shortcut life

In literature, dying young seems to be a shortcut to fame. But I wouldn’t recommend it as a career path.


mind enamored

Lounging on a divan of gray matter, the poet’s mind was his one inamorata. [Thinking of Wallace Stevens]


drone on

It's been reported that the Poetry Foundation has sponsored a drone that is flying over Chicago, threading skyscrapers, slowly passing over neighborhoods, all the while broadcasting poetry to unsuspecting passers-by in the streets below.


the next big thing: a meme about new books

Anny Ballardini over at NarcissusWorks tagged me with this set of questions. Although I think it was a mistake, as my answers will explain...

What is the working title of the book?

     It should be "le livre imaginaire," because everything about my book is somewhat imaginary.

Where did the idea come from for the book?

     I'm full of ideas. And I believe, contrary to Mallarmé, that poems and ideas can cohabitate happily. Often the individual poems I write deal directly with particular ideas. But no one of these ideas would be suitable in & of itself for building a book around it.

What genre does your book fall under?

     Unpublished, if that is a genre. If not, it should be. Certainly since Dickinson, with her carefully ribboned fascicles, unpublished in book form should be a genre.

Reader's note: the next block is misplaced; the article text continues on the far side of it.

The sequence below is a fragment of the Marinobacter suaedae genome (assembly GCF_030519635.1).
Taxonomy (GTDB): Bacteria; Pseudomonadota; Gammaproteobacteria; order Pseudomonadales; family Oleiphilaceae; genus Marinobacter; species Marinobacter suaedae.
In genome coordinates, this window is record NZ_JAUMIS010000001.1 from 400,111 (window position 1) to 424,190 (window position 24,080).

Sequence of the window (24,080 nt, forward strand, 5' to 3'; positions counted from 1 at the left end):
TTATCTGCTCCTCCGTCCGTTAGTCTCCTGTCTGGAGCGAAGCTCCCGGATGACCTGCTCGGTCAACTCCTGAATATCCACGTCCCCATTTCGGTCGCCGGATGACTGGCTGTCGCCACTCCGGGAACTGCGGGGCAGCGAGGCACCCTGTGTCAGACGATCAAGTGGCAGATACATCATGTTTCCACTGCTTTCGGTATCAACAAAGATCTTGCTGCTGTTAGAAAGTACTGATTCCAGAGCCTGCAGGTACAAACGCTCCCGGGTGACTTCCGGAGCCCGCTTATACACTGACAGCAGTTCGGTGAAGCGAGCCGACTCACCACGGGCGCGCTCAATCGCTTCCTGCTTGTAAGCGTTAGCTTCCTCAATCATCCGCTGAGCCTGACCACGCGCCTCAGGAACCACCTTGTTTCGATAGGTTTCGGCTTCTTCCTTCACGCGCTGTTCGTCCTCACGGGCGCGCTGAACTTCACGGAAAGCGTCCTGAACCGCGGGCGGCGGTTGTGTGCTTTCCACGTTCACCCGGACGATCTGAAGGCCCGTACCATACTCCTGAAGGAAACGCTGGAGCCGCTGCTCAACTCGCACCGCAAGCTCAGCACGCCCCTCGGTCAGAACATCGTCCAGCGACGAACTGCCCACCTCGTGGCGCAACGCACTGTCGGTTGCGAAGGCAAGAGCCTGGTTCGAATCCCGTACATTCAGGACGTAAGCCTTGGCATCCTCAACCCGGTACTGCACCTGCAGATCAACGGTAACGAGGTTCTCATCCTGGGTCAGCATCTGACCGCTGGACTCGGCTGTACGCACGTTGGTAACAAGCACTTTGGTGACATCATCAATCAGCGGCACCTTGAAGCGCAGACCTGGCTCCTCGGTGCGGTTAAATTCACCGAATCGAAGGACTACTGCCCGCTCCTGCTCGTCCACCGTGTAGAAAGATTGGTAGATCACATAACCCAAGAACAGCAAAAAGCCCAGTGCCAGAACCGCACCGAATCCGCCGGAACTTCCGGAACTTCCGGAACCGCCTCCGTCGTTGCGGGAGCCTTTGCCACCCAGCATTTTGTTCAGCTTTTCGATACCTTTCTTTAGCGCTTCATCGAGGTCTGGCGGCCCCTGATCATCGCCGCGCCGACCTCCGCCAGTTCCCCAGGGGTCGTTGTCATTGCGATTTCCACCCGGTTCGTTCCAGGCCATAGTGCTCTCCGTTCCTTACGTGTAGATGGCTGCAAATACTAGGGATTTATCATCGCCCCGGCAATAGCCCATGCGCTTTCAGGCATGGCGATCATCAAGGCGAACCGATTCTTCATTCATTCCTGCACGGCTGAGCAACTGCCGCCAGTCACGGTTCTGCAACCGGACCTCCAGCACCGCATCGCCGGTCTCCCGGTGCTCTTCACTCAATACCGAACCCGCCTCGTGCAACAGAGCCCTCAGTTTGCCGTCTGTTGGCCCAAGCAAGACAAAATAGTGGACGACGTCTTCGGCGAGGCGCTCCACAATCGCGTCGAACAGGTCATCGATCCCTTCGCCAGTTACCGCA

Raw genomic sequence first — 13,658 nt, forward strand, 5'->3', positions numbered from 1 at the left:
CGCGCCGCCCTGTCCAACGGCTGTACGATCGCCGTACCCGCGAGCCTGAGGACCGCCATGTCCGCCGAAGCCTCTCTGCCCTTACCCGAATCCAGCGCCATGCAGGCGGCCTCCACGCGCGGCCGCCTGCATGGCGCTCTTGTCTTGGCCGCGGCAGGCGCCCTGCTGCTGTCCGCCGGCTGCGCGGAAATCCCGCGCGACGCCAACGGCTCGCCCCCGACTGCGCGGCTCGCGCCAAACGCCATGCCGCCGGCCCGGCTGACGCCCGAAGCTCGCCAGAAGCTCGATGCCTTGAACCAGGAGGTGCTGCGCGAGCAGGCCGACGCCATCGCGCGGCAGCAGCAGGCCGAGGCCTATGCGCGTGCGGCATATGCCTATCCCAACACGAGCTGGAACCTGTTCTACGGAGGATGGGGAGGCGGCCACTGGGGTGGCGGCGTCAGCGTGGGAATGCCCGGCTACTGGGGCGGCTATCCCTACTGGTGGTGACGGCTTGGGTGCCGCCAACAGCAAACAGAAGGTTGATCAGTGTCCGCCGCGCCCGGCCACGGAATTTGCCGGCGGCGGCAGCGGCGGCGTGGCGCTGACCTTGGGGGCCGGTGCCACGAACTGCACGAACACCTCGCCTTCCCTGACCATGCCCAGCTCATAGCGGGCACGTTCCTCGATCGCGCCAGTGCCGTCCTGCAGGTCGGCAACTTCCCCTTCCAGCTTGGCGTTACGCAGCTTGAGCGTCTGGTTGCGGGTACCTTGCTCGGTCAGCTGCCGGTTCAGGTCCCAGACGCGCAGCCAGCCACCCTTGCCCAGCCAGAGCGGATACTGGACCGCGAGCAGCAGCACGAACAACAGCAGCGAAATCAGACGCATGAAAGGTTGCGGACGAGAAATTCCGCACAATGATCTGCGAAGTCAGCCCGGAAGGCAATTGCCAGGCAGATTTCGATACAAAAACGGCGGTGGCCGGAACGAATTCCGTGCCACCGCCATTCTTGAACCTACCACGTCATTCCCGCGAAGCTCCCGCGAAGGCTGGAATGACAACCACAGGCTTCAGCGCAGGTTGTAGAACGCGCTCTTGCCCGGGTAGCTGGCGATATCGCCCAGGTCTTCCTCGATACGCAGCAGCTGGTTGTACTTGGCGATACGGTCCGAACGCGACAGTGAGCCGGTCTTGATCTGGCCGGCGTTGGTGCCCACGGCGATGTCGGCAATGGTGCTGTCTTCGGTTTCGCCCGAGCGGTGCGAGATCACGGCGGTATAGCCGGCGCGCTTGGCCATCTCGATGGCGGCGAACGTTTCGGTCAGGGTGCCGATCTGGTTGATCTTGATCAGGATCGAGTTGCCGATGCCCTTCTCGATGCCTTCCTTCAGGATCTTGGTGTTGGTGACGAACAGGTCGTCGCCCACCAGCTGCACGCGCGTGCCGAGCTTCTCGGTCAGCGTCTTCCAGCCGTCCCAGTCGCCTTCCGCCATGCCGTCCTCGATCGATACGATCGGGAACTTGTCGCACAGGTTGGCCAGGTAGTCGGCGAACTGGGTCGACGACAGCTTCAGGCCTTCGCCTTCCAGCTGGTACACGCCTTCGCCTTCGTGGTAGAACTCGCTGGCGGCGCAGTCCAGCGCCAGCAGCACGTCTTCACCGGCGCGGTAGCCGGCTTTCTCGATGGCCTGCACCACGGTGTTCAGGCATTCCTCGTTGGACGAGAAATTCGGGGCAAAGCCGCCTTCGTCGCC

What actors would you choose to play the part of your characters in a movie rendition?

     Older people tell me I look like Tyrone Power. Middle age people say I look like Kevin Kline. Younger people don't have an opinion on the matter. So currently I'll go with Bradley Cooper.

What is the one-sentence synopsis of your book?

     Work-in-progress; like most things in life. In poetry it doesn't seem to be a problem to publish unfinished things.

How long did it take you to write the first draft of the manuscript?

     30 years, thus far.

Who or what inspired you to write this book?

     Individual poems inspire me. Books do not. I think poets spend for too much time obssessing over their books, thematic coherence, the order of the poems, etc.

What else about your book might pique the reader's interest?

     The fact that my book may never be a book should be intriquing. It intrigues me.

Will your book be self-published or represented by an agency?

     None of the above.

I tag Donna Fleischer at the word pond. Here is her Q & A. Thanks, Donna. Meme on.


landscape cloak

The title of Zanzotto’s first collection, Dietro il paesaggio, indicates what has become an enduring desire to indeed go behind the landscape, into it, and out upon it, to literally wrap it around the self—as is expressed in the closing lines of the poem “Ormai” (By Now), in which the landscape is conceived of as a type of protecting cloak: “Here all that’s left is to wrap the landscape around the self / and turn your back.” Zanzotto’s recognition of the total encirclement of the self by one’s surroundings reveals a deep rootedness, at once warmly familiar and yet also uneasily enclosing.

—Patrick Barron, introduction to The Selected Poetry and Prose of Andrea Zanzotto (U. of Chicago Press, 2007), edited and translated by Patrick Barron.